Learning is never-ending. Even if you know quite a bit in the area you are interested or work in, there is still something to learn about it. If classes come available in your area, free or paid, take it. It doesn’t matter how much you know already. Take it. This past Saturday, March 4 (2023), a free class about self-publishing came available through the Willamette Writers at the library here in Oregon, USA. I’m a self-published author and have published my own books three times now. I did that without a class because Amazon provides a wealth of free tutorials and videos to assist an author through that process, so I learned a lot having done that.
This doesn’t any mean I know all there is to know about self-publishing. The online tutorials and videos are great, but participating in a live classroom experience on the subject provides a wider range of information on the subject. I had an opportunity to talk to other authors who are self-published to get an idea of what they do. I enjoyed it, and I still learned more than what I already knew. So, whatever area you are interested in, learn even more about it.
According to Wikipedia, a character flaw (sometimes called a fatal flaw) is as follows:
Character flaw – Wikipediaen.wikipedia.org › wiki › Character flaw
In the creation and criticism of fictional works, a character flaw or heroic flaw is a bias, limitation, imperfection, problem, personality disorders, vices, phobia, prejudice, or deficiency present in a character who may be otherwise very functional.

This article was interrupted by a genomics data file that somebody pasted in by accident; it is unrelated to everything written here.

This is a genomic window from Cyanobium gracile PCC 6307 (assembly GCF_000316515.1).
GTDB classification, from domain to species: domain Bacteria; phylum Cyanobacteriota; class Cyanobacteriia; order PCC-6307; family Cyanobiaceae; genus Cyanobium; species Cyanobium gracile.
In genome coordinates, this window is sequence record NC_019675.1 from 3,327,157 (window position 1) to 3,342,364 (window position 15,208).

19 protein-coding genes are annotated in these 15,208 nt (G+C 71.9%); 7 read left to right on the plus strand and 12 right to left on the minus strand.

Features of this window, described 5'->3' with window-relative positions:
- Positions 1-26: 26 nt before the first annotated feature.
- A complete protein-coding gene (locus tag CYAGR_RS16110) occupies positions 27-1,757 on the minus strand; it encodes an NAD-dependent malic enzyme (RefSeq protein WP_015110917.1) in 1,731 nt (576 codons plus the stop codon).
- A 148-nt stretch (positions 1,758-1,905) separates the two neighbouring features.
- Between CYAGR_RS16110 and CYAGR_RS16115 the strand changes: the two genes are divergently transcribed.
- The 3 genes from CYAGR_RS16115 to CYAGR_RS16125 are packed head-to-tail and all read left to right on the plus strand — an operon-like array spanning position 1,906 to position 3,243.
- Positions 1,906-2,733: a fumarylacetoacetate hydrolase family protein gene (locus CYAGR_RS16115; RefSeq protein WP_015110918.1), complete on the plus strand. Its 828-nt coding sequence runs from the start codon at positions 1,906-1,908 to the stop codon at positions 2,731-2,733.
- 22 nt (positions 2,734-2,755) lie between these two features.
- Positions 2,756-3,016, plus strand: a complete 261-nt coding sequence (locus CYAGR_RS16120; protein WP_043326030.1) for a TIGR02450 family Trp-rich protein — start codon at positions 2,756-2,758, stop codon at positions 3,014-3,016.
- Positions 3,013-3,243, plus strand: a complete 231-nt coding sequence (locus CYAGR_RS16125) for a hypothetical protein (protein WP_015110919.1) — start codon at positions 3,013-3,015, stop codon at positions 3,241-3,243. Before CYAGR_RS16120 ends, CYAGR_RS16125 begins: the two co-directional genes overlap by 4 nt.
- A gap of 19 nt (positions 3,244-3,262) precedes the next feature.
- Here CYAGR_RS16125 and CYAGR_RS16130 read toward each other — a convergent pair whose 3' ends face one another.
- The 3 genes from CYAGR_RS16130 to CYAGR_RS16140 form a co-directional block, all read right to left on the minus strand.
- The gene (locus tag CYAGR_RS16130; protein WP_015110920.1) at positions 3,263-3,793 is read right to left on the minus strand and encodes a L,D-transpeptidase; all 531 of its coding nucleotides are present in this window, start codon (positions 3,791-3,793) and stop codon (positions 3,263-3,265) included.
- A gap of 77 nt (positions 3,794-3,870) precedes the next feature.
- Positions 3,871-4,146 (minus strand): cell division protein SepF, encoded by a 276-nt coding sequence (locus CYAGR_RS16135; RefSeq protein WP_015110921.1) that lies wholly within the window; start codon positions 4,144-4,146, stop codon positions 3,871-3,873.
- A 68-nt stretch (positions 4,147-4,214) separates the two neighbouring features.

How do you choose a character flaw for your main character? That is up to you. I centered it around the story. Once you choose a flaw, how do you use it within the story? Is it just there throughout and that’s all and the character goes about their business within the story and never learns anything from circumstances or their actions, etc? If that’s the case, do we even have a story? No. Not really.
The protagonist in your story is supposed to learn along the way. Their character flaw inhibits this at first, but gradually he/she comes to realize they need to change in order for their mission/goal/quest to succeed. By the end of the book they will have overcome this flaw.
Let’s say you have a main character named Molly, who’s in high school. Her flaw is that she’s timid/shy. She doesn’t like confrontation or violence and prefers to avoid it at all costs. She doesn’t like to hurt the feelings of others, so she avoids situations where she might have to speak up and maybe make people angry. Therefore, she doesn’t speak up for herself either. So, how does she learn to overcome this and become stronger inside? How does she get others to stop picking on her? How does she speak up for the truth and defend her friend Johnny?
In the above example, you have to get Molly from point A to point B to point C to point D; point D being the end of the story where she finally speaks up and gets over her shyness. Getting from one point to the next will involve a series of events called trials and errors that will serve as learning opportunities for her grow, but she can’t do this without these trials and errors.